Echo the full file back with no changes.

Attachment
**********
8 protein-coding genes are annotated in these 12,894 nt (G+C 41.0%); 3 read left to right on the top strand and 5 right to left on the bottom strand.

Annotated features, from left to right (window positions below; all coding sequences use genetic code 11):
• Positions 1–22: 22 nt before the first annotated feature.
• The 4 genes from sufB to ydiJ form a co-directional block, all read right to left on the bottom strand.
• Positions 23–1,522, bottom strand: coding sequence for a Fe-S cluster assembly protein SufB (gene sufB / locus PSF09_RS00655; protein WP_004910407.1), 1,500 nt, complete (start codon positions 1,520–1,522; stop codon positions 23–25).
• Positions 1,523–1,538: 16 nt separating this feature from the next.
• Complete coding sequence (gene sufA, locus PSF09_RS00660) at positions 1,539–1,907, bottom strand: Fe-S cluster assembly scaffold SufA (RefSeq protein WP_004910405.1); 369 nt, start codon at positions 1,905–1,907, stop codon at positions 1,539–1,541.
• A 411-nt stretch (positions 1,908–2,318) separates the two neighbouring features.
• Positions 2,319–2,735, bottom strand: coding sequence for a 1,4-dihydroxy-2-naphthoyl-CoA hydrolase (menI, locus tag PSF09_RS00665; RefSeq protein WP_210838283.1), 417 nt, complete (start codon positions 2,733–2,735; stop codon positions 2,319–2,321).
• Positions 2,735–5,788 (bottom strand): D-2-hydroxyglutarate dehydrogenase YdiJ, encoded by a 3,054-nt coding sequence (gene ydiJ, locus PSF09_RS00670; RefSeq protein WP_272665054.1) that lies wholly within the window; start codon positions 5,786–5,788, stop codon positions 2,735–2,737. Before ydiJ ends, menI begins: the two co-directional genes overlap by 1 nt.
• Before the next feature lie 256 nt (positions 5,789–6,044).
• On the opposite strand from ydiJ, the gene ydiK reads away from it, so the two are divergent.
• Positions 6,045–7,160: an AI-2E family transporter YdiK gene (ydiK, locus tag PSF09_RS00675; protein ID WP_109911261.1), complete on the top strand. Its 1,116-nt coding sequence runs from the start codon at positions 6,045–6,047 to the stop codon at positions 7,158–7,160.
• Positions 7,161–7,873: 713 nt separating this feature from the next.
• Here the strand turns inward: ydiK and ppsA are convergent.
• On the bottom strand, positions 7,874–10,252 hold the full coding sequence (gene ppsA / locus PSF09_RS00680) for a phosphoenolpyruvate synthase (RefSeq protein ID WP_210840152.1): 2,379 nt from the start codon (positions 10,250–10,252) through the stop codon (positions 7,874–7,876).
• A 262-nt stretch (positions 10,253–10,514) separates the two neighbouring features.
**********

8 protein-coding genes are annotated in these 12,894 nt (G+C 41.0%); 3 read left to right on the top strand and 5 right to left on the bottom strand.

Annotated features, from left to right (window positions below; all coding sequences use genetic code 11):
• Positions 1–22: 22 nt before the first annotated feature.
• The 4 genes from sufB to ydiJ form a co-directional block, all read right to left on the bottom strand.
• Positions 23–1,522, bottom strand: coding sequence for a Fe-S cluster assembly protein SufB (gene sufB / locus PSF09_RS00655; protein WP_004910407.1), 1,500 nt, complete (start codon positions 1,520–1,522; stop codon positions 23–25).
• Positions 1,523–1,538: 16 nt separating this feature from the next.
• Complete coding sequence (gene sufA, locus PSF09_RS00660) at positions 1,539–1,907, bottom strand: Fe-S cluster assembly scaffold SufA (RefSeq protein WP_004910405.1); 369 nt, start codon at positions 1,905–1,907, stop codon at positions 1,539–1,541.
• A 411-nt stretch (positions 1,908–2,318) separates the two neighbouring features.
• Positions 2,319–2,735, bottom strand: coding sequence for a 1,4-dihydroxy-2-naphthoyl-CoA hydrolase (menI, locus tag PSF09_RS00665; RefSeq protein WP_210838283.1), 417 nt, complete (start codon positions 2,733–2,735; stop codon positions 2,319–2,321).
• Positions 2,735–5,788 (bottom strand): D-2-hydroxyglutarate dehydrogenase YdiJ, encoded by a 3,054-nt coding sequence (gene ydiJ, locus PSF09_RS00670; RefSeq protein WP_272665054.1) that lies wholly within the window; start codon positions 5,786–5,788, stop codon positions 2,735–2,737. Before ydiJ ends, menI begins: the two co-directional genes overlap by 1 nt.
• Before the next feature lie 256 nt (positions 5,789–6,044).
• On the opposite strand from ydiJ, the gene ydiK reads away from it, so the two are divergent.
• Positions 6,045–7,160: an AI-2E family transporter YdiK gene (ydiK, locus tag PSF09_RS00675; protein ID WP_109911261.1), complete on the top strand. Its 1,116-nt coding sequence runs from the start codon at positions 6,045–6,047 to the stop codon at positions 7,158–7,160.
• Positions 7,161–7,873: 713 nt separating this feature from the next.
• Here the strand turns inward: ydiK and ppsA are convergent.
• On the bottom strand, positions 7,874–10,252 hold the full coding sequence (gene ppsA / locus PSF09_RS00680) for a phosphoenolpyruvate synthase (RefSeq protein ID WP_210840152.1): 2,379 nt from the start codon (positions 10,250–10,252) through the stop codon (positions 7,874–7,876).
• A 262-nt stretch (positions 10,253–10,514) separates the two neighbouring features.